The process of having children is seen as being a very natural and relatively simple one. Most people take it for granted; at least until they discover that they may not after all be able to conceive children. This realisation can have far reaching implications for many people.
Most of us do not realise that even for those who “do not have any difficulty in conceiving” the average chances of conceiving are only about 20-25% per cycle. (Interestingly this is about the same chance of becoming pregnant through some assisted conception techniques.) Indeed, one in seven couples will have fertility problems at some stage in their lives.
There can be many reasons why some couples fail to achieve a pregnancy. The male partner may have sperm abnormalities, poor sperm production or no sperm at all. Some men carry inherited genetic diseases and are thus seeking donated sperm so as not to transmit the disease to their children.
There is a shortage of sperm donors and many people have to wait to benefit from donated sperm. Some couples are fortunate enough to have friends and family willing to donate sperm as a ‘known donor’. However most are not so fortunate and thus they are likely to be ‘in the queue’ waiting for around 1 year on average for sufficient donors to volunteer to donate their sperm.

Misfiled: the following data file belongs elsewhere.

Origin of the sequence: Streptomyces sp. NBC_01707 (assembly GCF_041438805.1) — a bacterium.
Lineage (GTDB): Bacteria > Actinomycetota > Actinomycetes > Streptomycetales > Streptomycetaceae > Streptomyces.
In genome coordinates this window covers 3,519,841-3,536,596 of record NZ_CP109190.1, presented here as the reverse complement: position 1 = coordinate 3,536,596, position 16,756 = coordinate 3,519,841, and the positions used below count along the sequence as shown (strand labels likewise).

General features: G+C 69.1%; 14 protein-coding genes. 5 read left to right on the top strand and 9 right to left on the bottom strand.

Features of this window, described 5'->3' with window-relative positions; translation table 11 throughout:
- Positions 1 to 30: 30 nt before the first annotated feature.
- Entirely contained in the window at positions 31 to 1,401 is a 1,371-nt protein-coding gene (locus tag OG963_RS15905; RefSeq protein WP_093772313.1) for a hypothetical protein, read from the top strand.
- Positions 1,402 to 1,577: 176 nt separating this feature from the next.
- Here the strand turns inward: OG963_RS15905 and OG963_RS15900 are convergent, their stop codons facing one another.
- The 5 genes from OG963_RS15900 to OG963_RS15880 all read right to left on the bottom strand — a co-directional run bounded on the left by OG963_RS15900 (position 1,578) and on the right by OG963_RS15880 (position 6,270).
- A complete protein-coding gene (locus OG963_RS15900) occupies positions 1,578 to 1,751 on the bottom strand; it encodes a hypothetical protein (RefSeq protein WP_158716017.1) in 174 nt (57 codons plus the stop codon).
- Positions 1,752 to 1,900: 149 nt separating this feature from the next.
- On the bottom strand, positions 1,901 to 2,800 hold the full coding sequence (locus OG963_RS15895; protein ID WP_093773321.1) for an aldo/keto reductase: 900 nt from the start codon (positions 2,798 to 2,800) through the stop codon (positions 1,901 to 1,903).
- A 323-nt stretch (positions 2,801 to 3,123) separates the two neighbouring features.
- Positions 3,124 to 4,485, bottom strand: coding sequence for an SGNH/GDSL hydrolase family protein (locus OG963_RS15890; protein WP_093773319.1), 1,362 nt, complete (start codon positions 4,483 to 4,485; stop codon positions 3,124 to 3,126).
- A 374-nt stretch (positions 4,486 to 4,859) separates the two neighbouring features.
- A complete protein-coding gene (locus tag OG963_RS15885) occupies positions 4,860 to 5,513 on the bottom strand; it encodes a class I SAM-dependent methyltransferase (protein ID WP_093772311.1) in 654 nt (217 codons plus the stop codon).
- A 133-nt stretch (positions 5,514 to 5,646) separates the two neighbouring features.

To meet the demand, over 500 sperm donors are needed every year. Donors from all nationalities, religions, ethnicities and cultures are needed to fulfil the demand.
Donors are people from all walks of life – there is no such thing as a ‘standard donor’. What they have in common is a desire to help people to achieve the pregnancy they otherwise couldn’t have.
The British Fertility Society guidelines state that all healthy men who are aged between 18 and 40 are eligible to donate. Sperm donors need to be a non-smoker, not obese, free from any serious medical problem and disability and with no history of congenital, family, hereditary or transmissible disease.
Assessment and screening of potential donors will take place in the following stages:
- A medical consultation to ensure the donor meets the criteria detailed above. With the donor’s permission, their GP will be involved in this process as well and the GP’s statement about good health of the donor is required.
- A session of implications counselling to ensure that the donor and partner (if applicable) are fully aware of the implications of the donation before proceeding. The counselling session can be helpful in exploring how your donation might affect you, your partner and any children you may have in future.
- Initial screening for Cytomegalovirus (CMV), HIV 1 & 2, Hepatitis B surface antigen and core antibodies, Hepatitis C Antibodies, Syphilis screen IgG/IgM, HTLV 1 & 2, Cystic Fibrosis carrier screen, Chromosome Analysis, Chlamydia and Gonorrhea. All of these tests can be performed in a single blood test, except Chlamydia and Gonorrhea, which are performed from a urine sample.
An initial semen analysis will be performed to ensure the donor’s sperm is of suitable quality for donation.